Groundwater Quality

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Even though the ground is an excellent mechanism for filtering out particulate matter, such as leaves, soil, and bugs, dissolved chemicals and gases can still occur in large enough concentrations in groundwater to cause problems.

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Groundwater Quality

Child about to get water from a groundwater well.

Groundwater usually looks crystal clear, but before drinking it, care must be taken to make sure it doesn't contain dissolved chemicals that could be harmful.
Credit: Howard Perlman, USGS, Public domain

Just because you have a well that yields plenty of water doesn't mean you can go ahead and just take a drink. Because water is such an excellent solvent it can contain lots of dissolved chemicals. And since groundwater moves through rocks and subsurface soil, it has a lot of opportunity to dissolve substances as it moves. For that reason, groundwater will often have more dissolved substances than surface water will.

Even though the ground is an excellent mechanism for filtering out particulate matter, such as leaves, soil, and bugs, dissolved chemicals and gases can still occur in large enough concentrations in groundwater to cause problems. Underground water can get contaminated from industrial, domestic, and agricultural chemicals from the surface. This includes chemicals such as pesticides and herbicides that many homeowners apply to their lawns.

Contamination of groundwater by road salt is of major concern in northern areas of the United States. Salt is spread on roads to melt ice, and, with salt being so soluble in water, excess sodium and chloride is easily transported into the subsurface groundwater. The most common water-quality problem in rural water supplies is bacterial contamination from septic tanks, which are often used in rural areas that don't have a sewage-treatment system. Effluent (overflow and leakage) from a septic tank can percolate (seep) down to the water table and maybe into a homeowner's own well. Just as with urban water supplies, chlorination may be necessary to kill the dangerous bacteria.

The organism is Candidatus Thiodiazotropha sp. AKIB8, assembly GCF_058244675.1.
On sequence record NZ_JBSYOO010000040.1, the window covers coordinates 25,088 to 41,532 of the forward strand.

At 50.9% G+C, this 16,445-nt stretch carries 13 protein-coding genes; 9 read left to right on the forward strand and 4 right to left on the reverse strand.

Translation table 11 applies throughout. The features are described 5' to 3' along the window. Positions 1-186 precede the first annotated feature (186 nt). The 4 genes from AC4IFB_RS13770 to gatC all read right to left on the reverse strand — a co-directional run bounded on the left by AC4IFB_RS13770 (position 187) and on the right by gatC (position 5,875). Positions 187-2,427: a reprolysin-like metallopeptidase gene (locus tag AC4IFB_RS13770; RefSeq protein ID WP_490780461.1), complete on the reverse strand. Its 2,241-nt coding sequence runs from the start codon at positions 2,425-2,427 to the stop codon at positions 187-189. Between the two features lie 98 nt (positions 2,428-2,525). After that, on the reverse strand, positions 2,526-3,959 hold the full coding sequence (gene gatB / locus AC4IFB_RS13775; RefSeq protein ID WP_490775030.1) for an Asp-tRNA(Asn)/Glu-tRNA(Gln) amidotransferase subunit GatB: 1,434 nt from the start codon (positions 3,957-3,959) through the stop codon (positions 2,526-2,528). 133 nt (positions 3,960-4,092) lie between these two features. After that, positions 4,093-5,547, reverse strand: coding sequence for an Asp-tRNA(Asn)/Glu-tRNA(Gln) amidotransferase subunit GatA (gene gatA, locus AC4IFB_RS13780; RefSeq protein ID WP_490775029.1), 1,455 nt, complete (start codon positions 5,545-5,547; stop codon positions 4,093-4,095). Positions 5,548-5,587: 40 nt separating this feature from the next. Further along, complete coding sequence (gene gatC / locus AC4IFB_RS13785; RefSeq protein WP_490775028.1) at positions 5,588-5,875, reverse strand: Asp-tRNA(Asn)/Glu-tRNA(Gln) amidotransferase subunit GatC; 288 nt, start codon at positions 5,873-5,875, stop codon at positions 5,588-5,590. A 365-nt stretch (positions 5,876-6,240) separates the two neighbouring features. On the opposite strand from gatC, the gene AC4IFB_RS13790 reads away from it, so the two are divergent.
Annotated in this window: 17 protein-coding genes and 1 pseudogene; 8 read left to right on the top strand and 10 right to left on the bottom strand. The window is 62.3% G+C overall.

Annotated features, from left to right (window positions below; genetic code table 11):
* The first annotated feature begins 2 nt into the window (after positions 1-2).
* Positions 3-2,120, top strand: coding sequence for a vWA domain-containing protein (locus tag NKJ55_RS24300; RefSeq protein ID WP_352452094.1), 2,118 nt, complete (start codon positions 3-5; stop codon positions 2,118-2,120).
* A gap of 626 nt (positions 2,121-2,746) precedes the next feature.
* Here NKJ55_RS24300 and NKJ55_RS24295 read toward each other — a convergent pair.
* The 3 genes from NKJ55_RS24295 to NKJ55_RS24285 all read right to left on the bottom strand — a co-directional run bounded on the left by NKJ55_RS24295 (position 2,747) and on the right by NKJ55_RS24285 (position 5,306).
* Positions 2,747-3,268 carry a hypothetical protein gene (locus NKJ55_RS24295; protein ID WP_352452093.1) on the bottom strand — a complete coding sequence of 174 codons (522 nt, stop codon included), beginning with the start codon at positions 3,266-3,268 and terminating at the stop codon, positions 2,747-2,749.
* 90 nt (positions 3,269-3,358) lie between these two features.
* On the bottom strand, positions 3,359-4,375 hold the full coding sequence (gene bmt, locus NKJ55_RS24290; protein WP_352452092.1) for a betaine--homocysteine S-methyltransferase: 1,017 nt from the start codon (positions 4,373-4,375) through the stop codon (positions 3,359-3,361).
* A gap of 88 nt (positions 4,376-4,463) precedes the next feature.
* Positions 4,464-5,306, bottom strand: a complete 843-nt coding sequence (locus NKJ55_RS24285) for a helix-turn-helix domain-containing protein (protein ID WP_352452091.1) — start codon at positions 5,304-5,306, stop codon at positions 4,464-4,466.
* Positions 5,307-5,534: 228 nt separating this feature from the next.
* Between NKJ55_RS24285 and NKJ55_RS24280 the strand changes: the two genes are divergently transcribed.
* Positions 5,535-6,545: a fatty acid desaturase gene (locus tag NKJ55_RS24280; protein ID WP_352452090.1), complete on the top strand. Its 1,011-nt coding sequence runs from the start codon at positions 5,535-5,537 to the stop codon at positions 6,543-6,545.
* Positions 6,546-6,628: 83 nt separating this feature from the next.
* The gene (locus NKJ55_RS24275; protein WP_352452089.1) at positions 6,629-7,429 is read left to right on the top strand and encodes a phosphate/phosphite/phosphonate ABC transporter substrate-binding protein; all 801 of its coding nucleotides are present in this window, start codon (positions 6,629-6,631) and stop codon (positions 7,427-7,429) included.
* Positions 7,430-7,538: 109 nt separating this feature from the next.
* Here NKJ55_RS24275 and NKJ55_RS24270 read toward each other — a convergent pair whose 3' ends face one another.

Diagram showing groundwater contamination from a waste disposal site.

The U.S. Geological Survey (USGS) is involved in monitoring the Nation's groundwater supplies. A national network of observation wells exists to measure regularly the water levels in wells and to investigate water quality.

 

Contaminants can be natural or human-induced

View a long list of chemicals and contaminants that can be found in groundwater.

Naturally occurring contaminants are present in the rocks and sediments. As groundwater flows through sediments, metals such as iron and manganese are dissolved and may later be found in high concentrations in the water. Industrial discharges, urban activities, agriculture, groundwater pumpage, and disposal of waste all can affect groundwater quality. Contaminants from leaking fuel tanks or fuel or toxic chemical spills may enter the groundwater and contaminate the aquifer. Pesticides and fertilizers applied to lawns and crops can accumulate and migrate to the water table.

Map of the U.S. showing areas of high risk for nitrogen contamination of groundwater.